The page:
Similar to ACEIs, ARBs also stimulate renin secretion by inhibiting Ang II negative feedback. Despite the elevation of Ang II level, blockade of AT1R by ARBs leads to the stimulation of AT2R whereby its activation effectively counteracts the pathophysiological effects of AT1R. AT2R activation is the main therapeutic advantage of ARBs over ACEIs. A higher level of Ang II also has a high potential of conversion into a higher level of protectant peptide of Ang (1-7), and consequently activation of MasR (figure 1B). ARBs activate Ang II/AT2R as well as Ang (1-7)/MasR, pathways involved in protective processes such as anti-inflammatory response, anti-fibrosis, and antihypertensive effect. 13 Secretion of aldosterone from the adrenal cortex is mediated through AT1R activation. 21 However, not all ARBs are successful in inhibiting aldosterone secretion. Aldosterone escape by administrating ARBs is dependent on the structure. 22 Although aldosterone secretion continues during losartan and irbesartan treatment, it is more efficiently blocked with valsartan and candesartan. Aldosterone production via adrenocortical AT1R is mediated by two independent signaling pathways: the production of diacylglycerol/inositol trisphosphate and β-arrestin-1. Effective blockade of both pathways is needed to completely inhibit aldosterone production. While losartan is ineffective in inhibiting the β-arrestin-1 pathway of aldosterone production, valsartan and candesartan are the most potent β-arrestin-1 inhibitors in both in vitro and in vivo studies. 23 , 24 Considering the role of aldosterone on the expression of ACE2, this could be another advantage of the therapeutic effect of ARBs, especially the aldosterone blocker types, over ACEIs on COVID-19. Unlike ACEIs, ARBs do not stimulate bradykinin accumulation. In theory, besides the lower risk of adverse effects, ARBs are not involved in bradykinin-induced respiratory distress, an acute complication of COVID-19.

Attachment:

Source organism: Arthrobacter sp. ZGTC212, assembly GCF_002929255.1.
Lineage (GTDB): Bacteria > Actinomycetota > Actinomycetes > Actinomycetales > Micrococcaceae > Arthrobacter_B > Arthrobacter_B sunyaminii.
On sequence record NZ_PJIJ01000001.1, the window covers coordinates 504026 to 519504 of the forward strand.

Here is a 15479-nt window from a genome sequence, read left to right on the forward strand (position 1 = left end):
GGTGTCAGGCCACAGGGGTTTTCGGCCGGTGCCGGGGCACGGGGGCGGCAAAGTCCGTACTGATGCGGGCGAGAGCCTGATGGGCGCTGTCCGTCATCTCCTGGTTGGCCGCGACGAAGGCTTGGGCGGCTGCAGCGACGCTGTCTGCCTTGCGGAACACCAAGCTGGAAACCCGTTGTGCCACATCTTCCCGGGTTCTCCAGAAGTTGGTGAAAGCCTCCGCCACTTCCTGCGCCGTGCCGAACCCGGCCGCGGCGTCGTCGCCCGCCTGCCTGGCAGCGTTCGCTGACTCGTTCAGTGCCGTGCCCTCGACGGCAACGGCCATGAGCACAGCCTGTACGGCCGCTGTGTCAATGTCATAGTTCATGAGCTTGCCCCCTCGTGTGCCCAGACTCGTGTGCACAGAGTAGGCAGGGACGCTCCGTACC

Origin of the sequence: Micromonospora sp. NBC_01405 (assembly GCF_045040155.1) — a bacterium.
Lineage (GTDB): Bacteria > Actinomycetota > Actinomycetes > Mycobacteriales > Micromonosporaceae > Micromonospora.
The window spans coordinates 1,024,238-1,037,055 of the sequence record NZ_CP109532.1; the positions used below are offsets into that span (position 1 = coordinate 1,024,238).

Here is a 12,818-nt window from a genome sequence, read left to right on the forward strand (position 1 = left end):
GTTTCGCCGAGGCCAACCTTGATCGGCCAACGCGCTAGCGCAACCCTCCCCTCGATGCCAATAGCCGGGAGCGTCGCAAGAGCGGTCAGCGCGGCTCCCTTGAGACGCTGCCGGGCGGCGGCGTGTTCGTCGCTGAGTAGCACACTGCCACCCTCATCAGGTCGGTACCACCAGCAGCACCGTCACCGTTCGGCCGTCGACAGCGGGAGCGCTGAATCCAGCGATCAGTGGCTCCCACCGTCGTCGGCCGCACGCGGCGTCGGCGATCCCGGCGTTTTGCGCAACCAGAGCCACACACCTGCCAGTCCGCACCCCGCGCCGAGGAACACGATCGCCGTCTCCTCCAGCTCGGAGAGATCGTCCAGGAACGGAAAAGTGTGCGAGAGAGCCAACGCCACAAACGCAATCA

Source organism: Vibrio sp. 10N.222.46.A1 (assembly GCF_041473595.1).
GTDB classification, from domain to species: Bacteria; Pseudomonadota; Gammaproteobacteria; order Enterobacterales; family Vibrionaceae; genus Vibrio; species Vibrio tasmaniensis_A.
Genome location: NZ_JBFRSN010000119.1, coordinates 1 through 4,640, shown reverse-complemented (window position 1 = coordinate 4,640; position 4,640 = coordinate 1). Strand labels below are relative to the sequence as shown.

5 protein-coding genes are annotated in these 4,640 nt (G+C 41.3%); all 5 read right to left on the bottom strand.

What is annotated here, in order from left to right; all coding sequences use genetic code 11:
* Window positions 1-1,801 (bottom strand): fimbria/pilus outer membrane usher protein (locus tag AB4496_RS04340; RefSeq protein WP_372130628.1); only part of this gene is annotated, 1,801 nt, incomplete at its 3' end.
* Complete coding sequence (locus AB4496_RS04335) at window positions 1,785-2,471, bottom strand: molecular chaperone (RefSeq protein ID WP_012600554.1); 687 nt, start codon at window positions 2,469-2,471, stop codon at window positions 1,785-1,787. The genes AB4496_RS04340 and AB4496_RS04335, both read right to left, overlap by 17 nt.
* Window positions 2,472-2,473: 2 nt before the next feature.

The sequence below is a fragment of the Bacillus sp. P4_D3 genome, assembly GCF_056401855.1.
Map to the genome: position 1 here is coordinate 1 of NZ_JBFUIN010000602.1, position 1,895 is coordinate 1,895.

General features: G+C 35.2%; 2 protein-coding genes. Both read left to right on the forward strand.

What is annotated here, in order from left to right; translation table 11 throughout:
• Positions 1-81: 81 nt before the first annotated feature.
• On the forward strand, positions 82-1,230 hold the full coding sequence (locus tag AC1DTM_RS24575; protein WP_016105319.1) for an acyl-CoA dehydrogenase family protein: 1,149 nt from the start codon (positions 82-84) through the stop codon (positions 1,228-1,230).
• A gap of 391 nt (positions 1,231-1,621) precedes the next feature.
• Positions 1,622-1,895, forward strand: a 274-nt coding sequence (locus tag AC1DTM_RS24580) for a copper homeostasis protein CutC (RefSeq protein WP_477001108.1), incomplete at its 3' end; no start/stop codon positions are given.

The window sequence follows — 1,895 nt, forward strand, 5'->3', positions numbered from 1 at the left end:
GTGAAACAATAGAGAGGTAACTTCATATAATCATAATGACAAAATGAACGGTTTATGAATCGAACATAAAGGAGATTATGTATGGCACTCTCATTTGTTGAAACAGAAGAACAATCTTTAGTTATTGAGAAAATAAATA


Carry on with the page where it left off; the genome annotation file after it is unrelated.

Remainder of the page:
Some studies have compared the anti-inflammatory properties of ACEIs and ARBs in different medical conditions. As reported by Lai and colleagues, ARBs were associated with a lower risk of severe exacerbations, pneumonia, and mortality in COPD patients than ACEIs. 25 This could be explained theoretically by the activation of Ang II/AT2R as well as MasR and consequently amelioration of the inflammation. In addition, bradykinin-mediated pulmonary edema induced by ACEIs is not beneficial for extensive inflammation and acute cytokine storm involved in COVID-19. 26

Considering both the theoretical aspects and previous clinical and experimental results, attention should be paid to some important differences between the therapeutic effects of ARBs and ACEIs, especially on COVID-19-associated acute respiratory syndrome. Theoretical justifications are in favor of using ARBs over ACEIs in the case of COVID-19. Considering distinctive pharmacodynamic differences among ARBs, it seems that aldosterone blockers (e.g., candesartan and valsartan) have the preferred therapeutic benefit. This hypothesis requires further clarifications through preclinical and clinical studies.